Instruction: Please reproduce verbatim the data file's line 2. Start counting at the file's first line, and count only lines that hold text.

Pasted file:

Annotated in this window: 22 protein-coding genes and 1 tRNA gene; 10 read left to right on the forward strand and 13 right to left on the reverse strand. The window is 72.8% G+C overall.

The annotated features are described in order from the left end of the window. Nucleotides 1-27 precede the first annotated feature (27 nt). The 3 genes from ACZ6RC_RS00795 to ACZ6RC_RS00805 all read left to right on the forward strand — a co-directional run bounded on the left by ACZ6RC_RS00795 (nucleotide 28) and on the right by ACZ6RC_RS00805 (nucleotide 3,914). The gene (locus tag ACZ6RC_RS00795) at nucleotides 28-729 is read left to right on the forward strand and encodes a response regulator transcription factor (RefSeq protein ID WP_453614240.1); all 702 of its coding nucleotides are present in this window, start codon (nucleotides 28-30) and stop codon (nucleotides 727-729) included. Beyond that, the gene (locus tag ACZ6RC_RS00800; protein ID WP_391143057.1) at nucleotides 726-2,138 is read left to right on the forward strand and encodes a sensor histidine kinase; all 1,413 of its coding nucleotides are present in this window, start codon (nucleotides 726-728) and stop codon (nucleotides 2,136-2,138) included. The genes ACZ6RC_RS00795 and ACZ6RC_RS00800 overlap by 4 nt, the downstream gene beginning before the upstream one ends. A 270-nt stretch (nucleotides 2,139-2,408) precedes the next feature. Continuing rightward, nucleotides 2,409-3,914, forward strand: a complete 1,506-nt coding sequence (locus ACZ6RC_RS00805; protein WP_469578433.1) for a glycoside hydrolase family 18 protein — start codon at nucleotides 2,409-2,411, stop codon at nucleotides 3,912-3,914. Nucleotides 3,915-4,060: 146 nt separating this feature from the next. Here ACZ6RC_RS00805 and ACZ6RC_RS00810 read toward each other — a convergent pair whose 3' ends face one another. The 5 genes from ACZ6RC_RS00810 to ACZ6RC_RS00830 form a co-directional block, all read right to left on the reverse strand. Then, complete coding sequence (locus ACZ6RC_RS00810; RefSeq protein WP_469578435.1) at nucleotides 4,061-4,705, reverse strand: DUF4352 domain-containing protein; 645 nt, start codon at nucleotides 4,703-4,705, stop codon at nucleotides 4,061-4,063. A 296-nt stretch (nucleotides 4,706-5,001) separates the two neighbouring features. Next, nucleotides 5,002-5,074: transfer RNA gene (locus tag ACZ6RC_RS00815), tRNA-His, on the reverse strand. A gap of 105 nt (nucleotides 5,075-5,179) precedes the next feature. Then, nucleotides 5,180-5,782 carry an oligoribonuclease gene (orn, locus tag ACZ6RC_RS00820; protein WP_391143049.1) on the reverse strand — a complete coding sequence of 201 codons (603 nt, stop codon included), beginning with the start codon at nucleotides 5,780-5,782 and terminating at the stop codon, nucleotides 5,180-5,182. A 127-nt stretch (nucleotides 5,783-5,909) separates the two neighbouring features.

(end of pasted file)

The annotated features are described in order from the left end of the window. Nucleotides 1-27 precede the first annotated feature (27 nt). The 3 genes from ACZ6RC_RS00795 to ACZ6RC_RS00805 all read left to right on the forward strand — a co-directional run bounded on the left by ACZ6RC_RS00795 (nucleotide 28) and on the right by ACZ6RC_RS00805 (nucleotide 3,914). The gene (locus tag ACZ6RC_RS00795) at nucleotides 28-729 is read left to right on the forward strand and encodes a response regulator transcription factor (RefSeq protein ID WP_453614240.1); all 702 of its coding nucleotides are present in this window, start codon (nucleotides 28-30) and stop codon (nucleotides 727-729) included. Beyond that, the gene (locus tag ACZ6RC_RS00800; protein ID WP_391143057.1) at nucleotides 726-2,138 is read left to right on the forward strand and encodes a sensor histidine kinase; all 1,413 of its coding nucleotides are present in this window, start codon (nucleotides 726-728) and stop codon (nucleotides 2,136-2,138) included. The genes ACZ6RC_RS00795 and ACZ6RC_RS00800 overlap by 4 nt, the downstream gene beginning before the upstream one ends. A 270-nt stretch (nucleotides 2,139-2,408) precedes the next feature. Continuing rightward, nucleotides 2,409-3,914, forward strand: a complete 1,506-nt coding sequence (locus ACZ6RC_RS00805; protein WP_469578433.1) for a glycoside hydrolase family 18 protein — start codon at nucleotides 2,409-2,411, stop codon at nucleotides 3,912-3,914. Nucleotides 3,915-4,060: 146 nt separating this feature from the next. Here ACZ6RC_RS00805 and ACZ6RC_RS00810 read toward each other — a convergent pair whose 3' ends face one another. The 5 genes from ACZ6RC_RS00810 to ACZ6RC_RS00830 form a co-directional block, all read right to left on the reverse strand. Then, complete coding sequence (locus ACZ6RC_RS00810; RefSeq protein WP_469578435.1) at nucleotides 4,061-4,705, reverse strand: DUF4352 domain-containing protein; 645 nt, start codon at nucleotides 4,703-4,705, stop codon at nucleotides 4,061-4,063. A 296-nt stretch (nucleotides 4,706-5,001) separates the two neighbouring features. Next, nucleotides 5,002-5,074: transfer RNA gene (locus tag ACZ6RC_RS00815), tRNA-His, on the reverse strand. A gap of 105 nt (nucleotides 5,075-5,179) precedes the next feature. Then, nucleotides 5,180-5,782 carry an oligoribonuclease gene (orn, locus tag ACZ6RC_RS00820; protein WP_391143049.1) on the reverse strand — a complete coding sequence of 201 codons (603 nt, stop codon included), beginning with the start codon at nucleotides 5,780-5,782 and terminating at the stop codon, nucleotides 5,180-5,182. A 127-nt stretch (nucleotides 5,783-5,909) separates the two neighbouring features.